WHO leaders pay tribute to disaster victims in Asia

20th May 2008, Comments 0 comments

The leaders at the start of the week-long health meeting in Geneva held a minute’s silence to remember victims in Myanmar and China.

20 May 2008

GENEVA - World health leaders who had gathered at the start of the week-long World Health Assembly (WHA) meeting in Geneva held a minute's silence Monday to remember the thousands of victims of the Myanmar cyclone and the Chinese earthquake.

"We are meeting at a time of tragedy," said the Director-General of the World Health Organisation (WHO) Dr Margaret Chan.

"In China, I was especially touched by the images of a collapsed school and hospital, and some of the stunning rescues made in these settings. Every death is tragic, but the deaths of students and patients touch me most especially," she added expressing her "deep condolences" to the millions affected.

In Myanmar, the WHO had 17 surveillance teams currently distributing medical supplies in the disaster-struck delta region, Chan said in her opening address to the assembly, the supreme decision-making body of WHO.

The most pressing health concerns were diarrhoeal disease, dysentery, acute respiratory infections, malaria, and dengue fever. The two events had demonstrated the importance of effective early warning systems and disaster reduction strategies.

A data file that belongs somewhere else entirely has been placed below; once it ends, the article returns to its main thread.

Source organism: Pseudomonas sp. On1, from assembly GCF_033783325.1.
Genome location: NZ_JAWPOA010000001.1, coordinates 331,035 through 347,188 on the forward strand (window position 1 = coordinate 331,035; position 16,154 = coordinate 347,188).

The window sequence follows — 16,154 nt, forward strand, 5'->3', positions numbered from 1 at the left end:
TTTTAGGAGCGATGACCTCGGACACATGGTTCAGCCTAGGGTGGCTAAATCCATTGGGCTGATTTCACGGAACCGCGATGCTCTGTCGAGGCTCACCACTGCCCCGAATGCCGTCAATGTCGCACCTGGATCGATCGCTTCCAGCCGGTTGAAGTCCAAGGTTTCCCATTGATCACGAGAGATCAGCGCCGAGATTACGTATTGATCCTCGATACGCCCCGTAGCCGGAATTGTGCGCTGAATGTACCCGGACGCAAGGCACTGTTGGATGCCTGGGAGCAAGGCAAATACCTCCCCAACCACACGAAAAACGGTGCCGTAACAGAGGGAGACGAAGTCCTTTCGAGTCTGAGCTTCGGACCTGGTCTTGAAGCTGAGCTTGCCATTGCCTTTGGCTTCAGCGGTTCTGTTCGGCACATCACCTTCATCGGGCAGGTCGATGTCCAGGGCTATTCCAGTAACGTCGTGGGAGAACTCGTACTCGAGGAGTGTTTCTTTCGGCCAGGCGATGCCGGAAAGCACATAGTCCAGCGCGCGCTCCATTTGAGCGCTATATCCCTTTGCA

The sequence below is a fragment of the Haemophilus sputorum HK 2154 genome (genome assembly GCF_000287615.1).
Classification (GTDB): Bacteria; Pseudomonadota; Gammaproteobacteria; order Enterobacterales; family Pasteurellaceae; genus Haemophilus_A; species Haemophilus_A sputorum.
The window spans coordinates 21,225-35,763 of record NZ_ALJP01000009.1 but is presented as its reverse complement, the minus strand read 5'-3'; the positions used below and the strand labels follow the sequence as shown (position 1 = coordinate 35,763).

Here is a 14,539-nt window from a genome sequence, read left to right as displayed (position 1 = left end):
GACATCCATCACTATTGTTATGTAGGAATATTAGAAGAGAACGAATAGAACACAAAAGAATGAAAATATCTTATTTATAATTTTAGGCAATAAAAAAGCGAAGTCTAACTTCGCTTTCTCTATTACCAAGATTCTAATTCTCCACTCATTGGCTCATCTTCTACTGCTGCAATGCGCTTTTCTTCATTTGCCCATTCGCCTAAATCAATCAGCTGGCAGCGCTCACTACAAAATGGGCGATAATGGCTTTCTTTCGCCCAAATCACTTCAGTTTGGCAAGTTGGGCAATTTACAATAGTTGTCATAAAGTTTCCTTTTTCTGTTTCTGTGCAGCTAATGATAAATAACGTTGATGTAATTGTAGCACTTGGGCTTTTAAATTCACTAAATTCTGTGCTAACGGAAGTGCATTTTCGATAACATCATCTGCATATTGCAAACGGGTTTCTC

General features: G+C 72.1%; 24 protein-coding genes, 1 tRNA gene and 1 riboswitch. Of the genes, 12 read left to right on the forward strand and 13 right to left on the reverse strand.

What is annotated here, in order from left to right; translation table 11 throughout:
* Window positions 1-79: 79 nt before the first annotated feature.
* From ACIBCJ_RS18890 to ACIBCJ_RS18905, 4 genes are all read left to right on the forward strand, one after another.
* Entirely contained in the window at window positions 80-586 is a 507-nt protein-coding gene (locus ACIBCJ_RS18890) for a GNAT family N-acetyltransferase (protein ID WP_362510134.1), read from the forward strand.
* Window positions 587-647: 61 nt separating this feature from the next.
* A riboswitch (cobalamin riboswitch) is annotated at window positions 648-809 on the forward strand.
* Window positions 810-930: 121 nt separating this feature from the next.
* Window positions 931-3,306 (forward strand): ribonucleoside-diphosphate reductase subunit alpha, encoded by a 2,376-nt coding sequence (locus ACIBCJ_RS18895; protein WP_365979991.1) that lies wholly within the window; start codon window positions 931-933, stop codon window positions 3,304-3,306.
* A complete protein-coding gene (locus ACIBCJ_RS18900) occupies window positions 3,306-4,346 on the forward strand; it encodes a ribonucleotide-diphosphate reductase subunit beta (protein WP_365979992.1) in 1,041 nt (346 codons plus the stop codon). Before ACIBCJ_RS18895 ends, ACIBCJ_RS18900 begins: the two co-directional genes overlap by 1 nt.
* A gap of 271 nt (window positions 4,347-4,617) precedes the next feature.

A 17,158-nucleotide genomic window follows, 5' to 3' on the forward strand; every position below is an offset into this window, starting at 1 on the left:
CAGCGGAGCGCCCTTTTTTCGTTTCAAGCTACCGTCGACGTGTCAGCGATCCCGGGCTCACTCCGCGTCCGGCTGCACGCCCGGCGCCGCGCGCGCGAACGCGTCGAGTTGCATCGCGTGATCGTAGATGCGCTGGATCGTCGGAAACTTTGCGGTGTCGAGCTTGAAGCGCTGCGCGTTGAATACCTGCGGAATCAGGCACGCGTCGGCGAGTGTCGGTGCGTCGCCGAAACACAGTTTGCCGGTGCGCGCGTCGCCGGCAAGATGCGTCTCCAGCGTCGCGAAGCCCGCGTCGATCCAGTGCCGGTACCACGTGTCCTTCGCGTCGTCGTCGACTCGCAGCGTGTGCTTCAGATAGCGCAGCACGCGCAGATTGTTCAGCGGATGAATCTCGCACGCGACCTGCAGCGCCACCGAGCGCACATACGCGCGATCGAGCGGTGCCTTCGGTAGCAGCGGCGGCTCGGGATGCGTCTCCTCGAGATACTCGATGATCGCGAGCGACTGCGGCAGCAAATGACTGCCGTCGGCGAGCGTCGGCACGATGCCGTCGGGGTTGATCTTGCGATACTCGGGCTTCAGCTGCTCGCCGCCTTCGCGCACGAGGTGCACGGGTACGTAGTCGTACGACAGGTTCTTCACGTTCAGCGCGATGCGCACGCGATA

The WHO was promoting the construction of hospitals and health facilities that could survive the impact of natural disasters, including high-intensity earthquakes and tropical storms, said Chan.

Earlier both the Chinese and Myanmar representatives told the assembly of their gratitude for the international response to the disasters, which devastated their countries.

During her speech Chan also listed the three most urgent global crises facing humanity: the food crisis in a world where there were already 3.5 million deaths a year from malnutrition, climate change and an influenza pandemic.

"The threat (of a pandemic) has by no means receded and we would be very unwise to let down our guard, or slacken our preparedness measures," said Chan.

All three threatened attempts to achieve the health-related Millennium Development Goals to reduce poverty and hunger.

[dpa / Expatica]

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